The second situation is where digital data is being transmitted from a data terminal of a mobile station to the base station. The inbound data is received by the receiver 65 and its presence is detected by the data operated squelch circuitry 55. Circuitry 55 in turn actuates the inhibit tone encoder 57 to generate inhibit tone signal and the normal push-to-talk or repeater 72 via gate 71 to transmit the incoming digital signal to the transmitter 77 of the base station. Thus, incoming data signal is transmitted back to the mobile stations. Persons at the mobile stations will detect the presence of rebroadcast digital data signal, in the form of a hushing noise, although they will not be able to decipher the data signal content. This enables the persons in the mobile stations to realize that a mobile station is transmitting a digital message to the base station and alert them not to interfere. So they will not interrupt the inbound data transmission taking place unless an emergency situation exists. When an emergency exists, a person at a mobile station can cut in and override data signals. This is a well-known repeater operation of the system so that the dispatcher can interrupt and send out voice signals to mobile stations. Note that the digital data is retransmitted without the addition of the voice CTCSS signal. This allows the circuitry in the mobile radio to be arranged so that the user can hear the presence of the rebroadcast digital data only when he pulls out or unhooks his microphone and tries to transmit a voice signal. When he does this, he hears a hushing sound signifying to him that an inbound digital data from a base station is being rebroadcast by the base station.
The third situation is where an outbound voice signal goes out from a base station to a mobile station. The voice signal comes from the dispatcher's voice console 27 via radio control chassis 25. The voice signal actuates a conventional voice push-to-talk circuit 82 and circuit 82 in turn actuates voice CTCSS line encoder 59 to enable voice terminals in the mobile stations. The voice signal from the base station is transmitted via a voice/data normal audio circuit 75 and transmitter 77. The dispatcher's voice is then heard by all of the people at mobile stations. While the foregoing is taking place, the mobile stations can still send an inbound data or voice from any one of the mobile stations. Transmission of data from the base to the mobile is inhibited however by the radio control chassis function shown in FIG. 1.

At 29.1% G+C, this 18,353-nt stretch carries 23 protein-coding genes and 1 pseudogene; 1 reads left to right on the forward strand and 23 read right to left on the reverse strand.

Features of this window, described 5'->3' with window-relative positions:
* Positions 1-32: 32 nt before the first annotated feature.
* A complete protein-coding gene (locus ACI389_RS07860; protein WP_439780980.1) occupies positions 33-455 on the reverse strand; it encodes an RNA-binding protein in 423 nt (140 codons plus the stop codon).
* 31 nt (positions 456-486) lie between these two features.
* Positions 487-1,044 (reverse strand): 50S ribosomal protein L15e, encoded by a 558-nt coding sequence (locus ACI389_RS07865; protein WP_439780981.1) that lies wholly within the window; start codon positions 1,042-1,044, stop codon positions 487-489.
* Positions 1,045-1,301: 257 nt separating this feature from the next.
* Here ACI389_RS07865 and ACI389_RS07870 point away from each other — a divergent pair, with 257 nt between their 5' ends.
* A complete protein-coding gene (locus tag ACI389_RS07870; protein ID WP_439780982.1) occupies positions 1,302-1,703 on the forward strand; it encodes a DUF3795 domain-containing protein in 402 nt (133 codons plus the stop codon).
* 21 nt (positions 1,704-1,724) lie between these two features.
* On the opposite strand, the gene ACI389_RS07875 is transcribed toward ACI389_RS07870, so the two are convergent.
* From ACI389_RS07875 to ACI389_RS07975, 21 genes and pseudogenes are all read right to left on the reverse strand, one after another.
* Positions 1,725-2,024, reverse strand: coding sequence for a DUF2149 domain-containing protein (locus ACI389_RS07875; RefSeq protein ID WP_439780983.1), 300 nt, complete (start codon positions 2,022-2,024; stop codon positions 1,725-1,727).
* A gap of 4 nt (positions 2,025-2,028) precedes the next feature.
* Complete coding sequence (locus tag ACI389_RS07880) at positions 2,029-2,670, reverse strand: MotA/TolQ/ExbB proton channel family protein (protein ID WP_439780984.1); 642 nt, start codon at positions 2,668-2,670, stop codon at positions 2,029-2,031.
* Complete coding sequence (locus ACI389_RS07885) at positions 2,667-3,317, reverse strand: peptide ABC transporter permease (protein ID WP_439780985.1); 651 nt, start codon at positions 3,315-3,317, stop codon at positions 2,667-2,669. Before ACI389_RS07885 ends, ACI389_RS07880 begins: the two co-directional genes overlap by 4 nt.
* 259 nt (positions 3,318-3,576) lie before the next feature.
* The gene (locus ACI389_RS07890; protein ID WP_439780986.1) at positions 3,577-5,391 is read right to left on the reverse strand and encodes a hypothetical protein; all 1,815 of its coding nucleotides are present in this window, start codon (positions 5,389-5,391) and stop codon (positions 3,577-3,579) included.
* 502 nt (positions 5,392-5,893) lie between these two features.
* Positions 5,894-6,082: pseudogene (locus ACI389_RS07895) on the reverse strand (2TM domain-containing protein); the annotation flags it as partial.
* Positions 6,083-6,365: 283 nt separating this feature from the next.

The fourth situation is when an outbound digital data is sent out to a digital data terminal from the dispatcher's console 29 or data base 30 circuit. The presence of outbound data is detected by the data push-to-talk circuit 80. The digital data signal is permitted to go out via the transmit voice/data normal audio circuits 75 and the transmitter 77. The voice/data communications processor 23 is designed so that a dispatcher can interrupt and send out a voice signal via the line driver 78 and transmit voice/data audio circuit 75 and transmitter 77. This interrupts data transmission and the voice CTCSS encoder 59 sends a signal to all mobiles signifying that there is now a voice message present. When the dispatcher terminates his voice transmission, then the data transmission is resumed. This is a built-in transmission arrangement that gives voice preference over data transmission in a data/voice shared two-way radio communication system wherein the channel frequency is basically allocated to serve primarily for voice transmission. While the digital data is going out, incoming voice as well as incoming digital signal is permitted to come in via receiver 65 and line driver 96 and thence to voice/data processor and thence to the dispatcher's console or data base.
As described hereinabove, a data operated squelch detector 55 and CTCSS squelch 51 detector, voice CTCSS encoder 59 and inhibit tone encoder 57 are used in an advantageous manner in the control circuitry of the base station to enable a two-way mobile voice/data shared two-way radio communications system to operate in a full duplexed mode as described hereinabove which has not been possible heretofore.
In addition, the present invention provides the following advances to the art. Thus, for example, the throughput of the system is significantly increased by permitting the system to operate so that, while an inbound data coming in, a voice signal can go out and vice versa. This increases the throughput capacity of the system. There is no prior art two-way system which is capable of combining data and voice transmission in this manner.
The increase in the throughput capacity is also obtained by the fact that the data operated squelch circuit in the control circuitry is faster than CTCSS squelch decoder. The data operated squelch circuit of the aforedescribed U.S. Pat. No. 3,939,431 is found to require 30 milliseconds detection time as opposed to 120 millisecond detect time required by the conventional CTCSS squelch detector 51. When projected over many number of mobile stations of a system utilizing an allocated channel of limited bandwidth, savings in time taken for setting up communication paths is very significant. This in turn increases throughput of the system very significantly.
While the present invention is described in the context of an embodiment thereof hereinabove, other changes and modifications may be by persons of ordinary skill without departing from the spirit and scope of the present invention.